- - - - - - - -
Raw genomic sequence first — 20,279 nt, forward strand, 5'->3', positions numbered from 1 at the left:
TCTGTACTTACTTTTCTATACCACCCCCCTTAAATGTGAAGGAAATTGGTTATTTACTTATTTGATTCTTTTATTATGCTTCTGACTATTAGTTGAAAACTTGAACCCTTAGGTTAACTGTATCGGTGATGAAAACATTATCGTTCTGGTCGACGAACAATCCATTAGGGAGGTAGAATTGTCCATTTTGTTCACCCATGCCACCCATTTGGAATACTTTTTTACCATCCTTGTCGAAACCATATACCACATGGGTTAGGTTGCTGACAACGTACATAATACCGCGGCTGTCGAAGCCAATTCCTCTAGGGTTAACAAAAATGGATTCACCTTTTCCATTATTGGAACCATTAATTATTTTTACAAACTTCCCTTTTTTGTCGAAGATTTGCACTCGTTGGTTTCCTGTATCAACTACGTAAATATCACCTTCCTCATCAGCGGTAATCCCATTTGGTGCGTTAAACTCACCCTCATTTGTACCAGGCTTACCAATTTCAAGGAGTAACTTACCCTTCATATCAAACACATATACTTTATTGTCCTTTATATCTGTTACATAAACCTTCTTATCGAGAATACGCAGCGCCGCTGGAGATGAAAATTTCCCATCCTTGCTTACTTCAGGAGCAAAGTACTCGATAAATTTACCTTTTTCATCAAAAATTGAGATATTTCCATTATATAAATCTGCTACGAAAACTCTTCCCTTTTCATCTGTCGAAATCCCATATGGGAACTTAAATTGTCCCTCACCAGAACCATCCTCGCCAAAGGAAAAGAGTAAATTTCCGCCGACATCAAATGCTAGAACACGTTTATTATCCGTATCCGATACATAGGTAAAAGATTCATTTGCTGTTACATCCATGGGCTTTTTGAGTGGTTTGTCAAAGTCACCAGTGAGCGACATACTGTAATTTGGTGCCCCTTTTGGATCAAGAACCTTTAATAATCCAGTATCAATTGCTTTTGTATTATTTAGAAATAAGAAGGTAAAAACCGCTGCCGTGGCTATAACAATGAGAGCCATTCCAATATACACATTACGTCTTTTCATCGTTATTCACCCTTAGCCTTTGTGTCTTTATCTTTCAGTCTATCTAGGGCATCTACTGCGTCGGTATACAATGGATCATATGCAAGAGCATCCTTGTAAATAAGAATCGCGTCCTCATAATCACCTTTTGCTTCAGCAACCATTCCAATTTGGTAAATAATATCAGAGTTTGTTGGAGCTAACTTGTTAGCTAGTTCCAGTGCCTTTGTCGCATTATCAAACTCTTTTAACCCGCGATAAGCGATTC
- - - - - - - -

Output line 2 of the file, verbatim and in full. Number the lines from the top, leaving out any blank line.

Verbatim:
TCTGTACTTACTTTTCTATACCACCCCCCTTAAATGTGAAGGAAATTGGTTATTTACTTATTTGATTCTTTTATTATGCTTCTGACTATTAGTTGAAAACTTGAACCCTTAGGTTAACTGTATCGGTGATGAAAACATTATCGTTCTGGTCGACGAACAATCCATTAGGGAGGTAGAATTGTCCATTTTGTTCACCCATGCCACCCATTTGGAATACTTTTTTACCATCCTTGTCGAAACCATATACCACATGGGTTAGGTTGCTGACAACGTACATAATACCGCGGCTGTCGAAGCCAATTCCTCTAGGGTTAACAAAAATGGATTCACCTTTTCCATTATTGGAACCATTAATTATTTTTACAAACTTCCCTTTTTTGTCGAAGATTTGCACTCGTTGGTTTCCTGTATCAACTACGTAAATATCACCTTCCTCATCAGCGGTAATCCCATTTGGTGCGTTAAACTCACCCTCATTTGTACCAGGCTTACCAATTTCAAGGAGTAACTTACCCTTCATATCAAACACATATACTTTATTGTCCTTTATATCTGTTACATAAACCTTCTTATCGAGAATACGCAGCGCCGCTGGAGATGAAAATTTCCCATCCTTGCTTACTTCAGGAGCAAAGTACTCGATAAATTTACCTTTTTCATCAAAAATTGAGATATTTCCATTATATAAATCTGCTACGAAAACTCTTCCCTTTTCATCTGTCGAAATCCCATATGGGAACTTAAATTGTCCCTCACCAGAACCATCCTCGCCAAAGGAAAAGAGTAAATTTCCGCCGACATCAAATGCTAGAACACGTTTATTATCCGTATCCGATACATAGGTAAAAGATTCATTTGCTGTTACATCCATGGGCTTTTTGAGTGGTTTGTCAAAGTCACCAGTGAGCGACATACTGTAATTTGGTGCCCCTTTTGGATCAAGAACCTTTAATAATCCAGTATCAATTGCTTTTGTATTATTTAGAAATAAGAAGGTAAAAACCGCTGCCGTGGCTATAACAATGAGAGCCATTCCAATATACACATTACGTCTTTTCATCGTTATTCACCCTTAGCCTTTGTGTCTTTATCTTTCAGTCTATCTAGGGCATCTACTGCGTCGGTATACAATGGATCATATGCAAGAGCATCCTTGTAAATAAGAATCGCGTCCTCATAATCACCTTTTGCTTCAGCAACCATTCCAATTTGGTAAATAATATCAGAGTTTGTTGGAGCTAACTTGTTAGCTAGTTCCAGTGCCTTTGTCGCATTATCAAACTCTTTTAACCCGCGATAAGCGATTC